First published in Franklin Journal
It’s easy for me to be connected with nature in general, and my food, specifically. When I’m out tending my flowers or weeding the vegetables, I am silently, and sometimes not so silently, thanking them for gracing my day with their beauty and growing heartily to provide sustenance for my body. I think this is because of the combination of times when it was uncertain from where the next meal would come and my mother’s mantra “you are nearer God’s heart in a garden”. I would extend that to mom’s dinner table, as well.
Here in America, while food insecurity is definitely an issue, particularly, access to nutritious food; most of the time, thanks to the work of many, food can be had even if it’s only a can of ravioli or the seventh day of chicken soup. I have never been hungry, from food scarcity. I have been hungry, because the food available wasn’t food I could safely eat. I’m honestly grateful for each situation. Each has taught me appreciation, love, and joy. In either situation, I feel a spiritual connection.
There is a synchronicity between human beings and food which causes us to acknowledge we are not alone. For a period of time, it was difficult to find someone who understood this connection and that food does more than quell tummy rumblings. I am however, finding more people who share my gratitude and understanding of the miracle of food. I attribute this to our lack of growing at least some of our food; saying grace before eating; and our food being processed and distributed by companies, rather than those closely taking care of us.
Hunter-gatherers were our earliest example of understanding food scarcity and that food carries an element of responsibility. If they didn’t go out and hunt it, they would starve. Now, if you are one who just gasped over the idea of eating meat, I present to you the idea that all eating involves killing. Even vegans and vegetarians are guilty of killing plants to keep themselves alive. It’s a sacrifice willingly given on the part of the universe, but it’s still a sacrifice, one for which we should be grateful.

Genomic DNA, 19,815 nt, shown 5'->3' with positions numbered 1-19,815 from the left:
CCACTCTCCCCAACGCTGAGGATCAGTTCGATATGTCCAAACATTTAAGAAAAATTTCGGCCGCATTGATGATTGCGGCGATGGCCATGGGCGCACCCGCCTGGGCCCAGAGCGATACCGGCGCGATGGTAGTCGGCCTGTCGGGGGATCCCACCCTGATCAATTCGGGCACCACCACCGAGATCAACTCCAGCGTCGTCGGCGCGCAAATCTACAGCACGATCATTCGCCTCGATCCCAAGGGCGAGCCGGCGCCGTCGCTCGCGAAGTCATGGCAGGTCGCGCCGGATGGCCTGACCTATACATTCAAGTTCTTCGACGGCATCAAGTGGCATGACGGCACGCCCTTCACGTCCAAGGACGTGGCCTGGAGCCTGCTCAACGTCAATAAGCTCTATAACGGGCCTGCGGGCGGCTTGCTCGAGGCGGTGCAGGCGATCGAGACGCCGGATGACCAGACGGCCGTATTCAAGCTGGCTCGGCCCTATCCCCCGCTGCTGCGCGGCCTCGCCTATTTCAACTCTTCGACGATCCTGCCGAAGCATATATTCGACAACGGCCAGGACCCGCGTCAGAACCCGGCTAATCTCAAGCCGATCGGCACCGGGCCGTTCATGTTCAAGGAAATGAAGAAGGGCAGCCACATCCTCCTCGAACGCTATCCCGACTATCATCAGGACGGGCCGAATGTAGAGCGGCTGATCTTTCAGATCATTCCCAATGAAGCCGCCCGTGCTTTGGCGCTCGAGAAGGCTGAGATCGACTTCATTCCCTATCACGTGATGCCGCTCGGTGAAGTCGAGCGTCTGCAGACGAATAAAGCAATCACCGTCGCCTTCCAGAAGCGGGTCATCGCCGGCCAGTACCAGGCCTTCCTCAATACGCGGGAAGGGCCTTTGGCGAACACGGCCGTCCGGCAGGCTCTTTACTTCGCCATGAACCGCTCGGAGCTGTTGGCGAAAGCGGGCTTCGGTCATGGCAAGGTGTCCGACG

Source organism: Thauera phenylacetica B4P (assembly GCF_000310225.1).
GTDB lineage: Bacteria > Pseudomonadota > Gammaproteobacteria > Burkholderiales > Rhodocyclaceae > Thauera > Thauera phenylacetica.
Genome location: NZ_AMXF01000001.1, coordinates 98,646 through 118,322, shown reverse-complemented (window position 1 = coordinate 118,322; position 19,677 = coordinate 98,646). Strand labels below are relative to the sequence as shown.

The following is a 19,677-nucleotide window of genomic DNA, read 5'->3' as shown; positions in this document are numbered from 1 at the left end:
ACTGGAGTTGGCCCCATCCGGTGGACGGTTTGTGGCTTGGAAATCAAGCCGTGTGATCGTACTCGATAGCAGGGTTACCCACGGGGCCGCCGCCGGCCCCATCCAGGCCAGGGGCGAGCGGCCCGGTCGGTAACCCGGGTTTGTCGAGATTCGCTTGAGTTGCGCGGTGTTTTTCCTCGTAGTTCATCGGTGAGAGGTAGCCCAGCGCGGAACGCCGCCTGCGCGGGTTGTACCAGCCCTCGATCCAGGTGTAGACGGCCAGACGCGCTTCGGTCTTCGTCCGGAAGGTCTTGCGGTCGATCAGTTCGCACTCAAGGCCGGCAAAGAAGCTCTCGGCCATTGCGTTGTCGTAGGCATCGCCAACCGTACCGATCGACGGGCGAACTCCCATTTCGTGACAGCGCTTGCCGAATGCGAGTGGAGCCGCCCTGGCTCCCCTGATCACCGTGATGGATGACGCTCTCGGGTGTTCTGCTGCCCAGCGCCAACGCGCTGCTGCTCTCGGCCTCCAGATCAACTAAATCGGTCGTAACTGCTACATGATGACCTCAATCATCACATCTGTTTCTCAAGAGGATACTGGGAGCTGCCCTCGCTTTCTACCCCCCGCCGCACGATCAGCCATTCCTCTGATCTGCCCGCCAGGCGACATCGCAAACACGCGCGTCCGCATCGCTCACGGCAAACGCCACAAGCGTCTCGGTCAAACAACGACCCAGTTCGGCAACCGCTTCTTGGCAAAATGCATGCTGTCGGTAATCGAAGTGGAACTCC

Eventually, hunter-gatherers became settled enough that they learned the art of plant eating. With this knowledge, they learned their food was weather dependent. They developed prayers and rituals associated with particular gods who controlled agriculture and the weather. Osiris comes to mind. This Egyptian god was known as “the great god of the dead”, but he was also the infertile god of agriculture. Strange, right? I mean, on the one hand, you’re talking about death and on the other, you’re talking about life. A paradox? Actually, not so much when you consider the cycle of life. Osiris was symbolically killed each harvest and discarded on the threshing room floor, symbolizing abundance harvested and returning when the crops grew again. Today, you may think of taking discarded food and composting it into soil that can be used to grow new crops.
Involvement with our food through prayer and ritual sustains the idea that we should be grateful. A prayer can be as short as “thank you”. A ritual can be as involved as connecting with children to plant a garden and seeing it through to harvest. It’s incredibly satisfying to grow, pick and eat a tomato. As Lewis Grizzard quipped, “It’s hard to think anything but pleasant thoughts when eating a tomato.” It’s in the pleasure of eating that we experience great joy and enjoyment of life. This joy brings acceptance of ourselves, because we are happy. And “happy” is contagious.
I’ve mentioned in previous columns that peaceful preparation of our food creates an atmosphere of positive energy that is held in our food. We then take that energy in when we eat. Positive energy is love, joy and caring. Think of a time when you shared the preparation of a meal. No doubt you shared conversation, maybe some laughs and hugs or comfort.
Growing a backyard garden, flowers and herbs on the windowsill, or raising goats for milk are all ways we can connect with our food and are all examples of rituals. Buying local and organic is a ritual that takes us closer to our community where food is about more than miles; it’s about justice, environment, sustainability and retreat. It creates a shift in our view of food and community. Even if we don’t consciously recognize it as such, these rituals instill a sacred experience.